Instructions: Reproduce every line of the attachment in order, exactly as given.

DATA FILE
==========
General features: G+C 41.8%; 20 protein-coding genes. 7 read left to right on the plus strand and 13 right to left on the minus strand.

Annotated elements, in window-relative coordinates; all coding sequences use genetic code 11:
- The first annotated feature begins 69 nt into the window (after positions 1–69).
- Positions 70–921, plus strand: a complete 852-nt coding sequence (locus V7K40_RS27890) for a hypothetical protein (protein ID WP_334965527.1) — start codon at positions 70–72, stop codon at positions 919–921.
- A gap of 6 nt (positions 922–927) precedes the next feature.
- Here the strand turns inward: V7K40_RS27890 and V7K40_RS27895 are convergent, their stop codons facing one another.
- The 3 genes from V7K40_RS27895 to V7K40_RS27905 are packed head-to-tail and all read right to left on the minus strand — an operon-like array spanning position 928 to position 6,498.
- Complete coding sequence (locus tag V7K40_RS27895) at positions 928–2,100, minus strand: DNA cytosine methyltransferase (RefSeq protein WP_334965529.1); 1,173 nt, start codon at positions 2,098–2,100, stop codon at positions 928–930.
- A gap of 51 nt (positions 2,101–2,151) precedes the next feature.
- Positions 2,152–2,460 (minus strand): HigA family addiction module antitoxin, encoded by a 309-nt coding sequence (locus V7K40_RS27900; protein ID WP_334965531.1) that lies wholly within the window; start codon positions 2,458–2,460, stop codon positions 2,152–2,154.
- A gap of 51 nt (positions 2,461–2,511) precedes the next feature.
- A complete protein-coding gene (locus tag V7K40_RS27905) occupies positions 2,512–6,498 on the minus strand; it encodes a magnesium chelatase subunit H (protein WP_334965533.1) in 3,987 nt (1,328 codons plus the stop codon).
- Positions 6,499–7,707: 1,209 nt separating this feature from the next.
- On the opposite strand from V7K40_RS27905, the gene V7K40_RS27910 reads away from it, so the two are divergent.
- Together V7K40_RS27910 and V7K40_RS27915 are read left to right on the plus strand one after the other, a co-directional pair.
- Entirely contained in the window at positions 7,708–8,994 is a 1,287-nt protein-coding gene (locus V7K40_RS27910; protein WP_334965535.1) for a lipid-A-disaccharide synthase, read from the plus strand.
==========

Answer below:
General features: G+C 41.8%; 20 protein-coding genes. 7 read left to right on the plus strand and 13 right to left on the minus strand.

Annotated elements, in window-relative coordinates; all coding sequences use genetic code 11:
- The first annotated feature begins 69 nt into the window (after positions 1–69).
- Positions 70–921, plus strand: a complete 852-nt coding sequence (locus V7K40_RS27890) for a hypothetical protein (protein ID WP_334965527.1) — start codon at positions 70–72, stop codon at positions 919–921.
- A gap of 6 nt (positions 922–927) precedes the next feature.
- Here the strand turns inward: V7K40_RS27890 and V7K40_RS27895 are convergent, their stop codons facing one another.
- The 3 genes from V7K40_RS27895 to V7K40_RS27905 are packed head-to-tail and all read right to left on the minus strand — an operon-like array spanning position 928 to position 6,498.
- Complete coding sequence (locus tag V7K40_RS27895) at positions 928–2,100, minus strand: DNA cytosine methyltransferase (RefSeq protein WP_334965529.1); 1,173 nt, start codon at positions 2,098–2,100, stop codon at positions 928–930.
- A gap of 51 nt (positions 2,101–2,151) precedes the next feature.
- Positions 2,152–2,460 (minus strand): HigA family addiction module antitoxin, encoded by a 309-nt coding sequence (locus V7K40_RS27900; protein ID WP_334965531.1) that lies wholly within the window; start codon positions 2,458–2,460, stop codon positions 2,152–2,154.
- A gap of 51 nt (positions 2,461–2,511) precedes the next feature.
- A complete protein-coding gene (locus tag V7K40_RS27905) occupies positions 2,512–6,498 on the minus strand; it encodes a magnesium chelatase subunit H (protein WP_334965533.1) in 3,987 nt (1,328 codons plus the stop codon).
- Positions 6,499–7,707: 1,209 nt separating this feature from the next.
- On the opposite strand from V7K40_RS27905, the gene V7K40_RS27910 reads away from it, so the two are divergent.
- Together V7K40_RS27910 and V7K40_RS27915 are read left to right on the plus strand one after the other, a co-directional pair.
- Entirely contained in the window at positions 7,708–8,994 is a 1,287-nt protein-coding gene (locus V7K40_RS27910; protein WP_334965535.1) for a lipid-A-disaccharide synthase, read from the plus strand.